The PM’s political acumen has proven to be keener than many may have thought.
Malaysia has been getting a lot of international attention lately. Ever since the Wall Street Journal published an explosive expose revealing that Prime Minister Najib Razak received a mysterious RM2.6 billion deposit in his personal bank accounts, international media have pounced on every scoop and development they can find on the case, and the findings have been astonishing to say the least.
Factor in a rogue Umno leader running around the world to lodge police reports against Najib and 1MDB, and you get the kind of publicity even money cannot buy. None of it is good for Najib, of course. Khairuddin Abu Hassan’s efforts are perhaps the best bet for any form of legal recourse against the PM, given the recent defanging of our public institutions.
However, it is not a given that any of Khairuddin’s police reports will bear fruit. If no smoking gun is discovered in the course of the investigations, all the police reports and media coverage will have been for naught. Suaram learned that the hard way when French authorities turned up records showing Najib, Abdul Razak Baginda and the late Altantuya Shaariibuu were never in France together to broker the infamous Scorpene deal.
Khairuddin’s efforts may go down the same road.
Najib was extremely careless in allowing the RM2.6 billion to be transferred to his personal accounts, but corporations have made an art out of hiding their dirty deeds – if there is indeed any dirty deed to be attributed to 1MDB.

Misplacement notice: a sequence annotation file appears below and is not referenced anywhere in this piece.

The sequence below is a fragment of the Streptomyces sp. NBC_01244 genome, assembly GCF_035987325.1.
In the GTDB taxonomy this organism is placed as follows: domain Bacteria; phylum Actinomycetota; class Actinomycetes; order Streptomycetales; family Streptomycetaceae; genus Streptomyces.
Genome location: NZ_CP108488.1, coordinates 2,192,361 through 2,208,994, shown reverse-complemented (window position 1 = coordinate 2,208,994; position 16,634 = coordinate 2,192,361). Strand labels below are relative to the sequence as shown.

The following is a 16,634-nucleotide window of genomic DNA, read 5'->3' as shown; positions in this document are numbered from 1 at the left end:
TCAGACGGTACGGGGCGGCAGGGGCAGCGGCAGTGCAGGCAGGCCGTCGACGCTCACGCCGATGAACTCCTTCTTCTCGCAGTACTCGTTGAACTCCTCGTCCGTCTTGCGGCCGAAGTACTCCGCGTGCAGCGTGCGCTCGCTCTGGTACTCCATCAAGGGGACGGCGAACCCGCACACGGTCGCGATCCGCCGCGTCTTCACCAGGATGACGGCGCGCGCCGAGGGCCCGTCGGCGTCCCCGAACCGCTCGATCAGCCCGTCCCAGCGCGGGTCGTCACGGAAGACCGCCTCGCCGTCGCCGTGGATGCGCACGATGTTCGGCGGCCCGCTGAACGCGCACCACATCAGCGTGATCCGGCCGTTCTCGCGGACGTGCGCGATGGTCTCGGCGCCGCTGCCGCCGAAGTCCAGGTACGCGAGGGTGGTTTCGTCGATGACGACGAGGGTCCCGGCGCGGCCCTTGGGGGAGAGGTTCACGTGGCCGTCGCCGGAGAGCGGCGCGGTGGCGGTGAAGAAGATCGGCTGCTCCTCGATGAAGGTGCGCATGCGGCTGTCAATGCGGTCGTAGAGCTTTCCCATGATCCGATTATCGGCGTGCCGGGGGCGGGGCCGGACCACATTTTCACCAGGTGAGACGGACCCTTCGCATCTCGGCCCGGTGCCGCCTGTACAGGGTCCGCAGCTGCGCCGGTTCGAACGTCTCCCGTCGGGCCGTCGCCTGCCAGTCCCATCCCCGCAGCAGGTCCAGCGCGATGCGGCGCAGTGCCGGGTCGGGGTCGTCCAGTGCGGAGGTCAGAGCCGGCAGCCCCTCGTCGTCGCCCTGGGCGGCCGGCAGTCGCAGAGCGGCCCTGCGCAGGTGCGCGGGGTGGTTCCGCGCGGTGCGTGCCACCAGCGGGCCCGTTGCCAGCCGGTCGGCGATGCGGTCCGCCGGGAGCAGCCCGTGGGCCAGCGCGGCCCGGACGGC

But of more interest is the recent development that has seen Khairuddin arrested on suspicion of trying to topple the government. It is Najib’s latest move to put Mahathir and his forces in checkmate. Having thwarted the earlier plot to unseat him through the country’s public institutions, Najib rested on his laurels only to hear of Khairuddin’s travels and exploits and, realizing the compromising position an international investigation would put him in, now looks to cut the head off the snake before it bites.
Of course, Khairuddin has already lodged reports in several countries, many of them with highly reputable anti-corruption task forces. As yet, there’s no telling what fruits their investigations will bear. Nonetheless, removing his ability to traverse the world freely puts a damper on continued efforts to discredit Najib internationally, and that could be the killing blow.
If international investigations do not turn up incriminating evidence, Najib will be more powerful than ever. He can then claim that he was investigated by some of the world’s leading anti-corruption squads and was found as innocent as a newborn babe, and his administration will gain a massive public relations victory over Mahathir.
Najib’s political acumen has proven to be keener than many may have thought, and if Khairuddin’s gambit fails, the PM will may well win his war against Mahathir. Even the dissenters in his party are becoming resigned to the notion that perhaps Najib cannot be removed after all, despite the best efforts of a former Prime Minister recognised as perhaps one of the most cunning political operators this country has ever seen.
Of course, Najib has not won the war until the reports lodged against him have been fully investigated and the results released to the public. For now, however, it looks like Malaysia’s 6th Prime Minister will remain in power, barring any unexpected development. Mahathir must now be asking himself, “What else do I do to take Najib down?”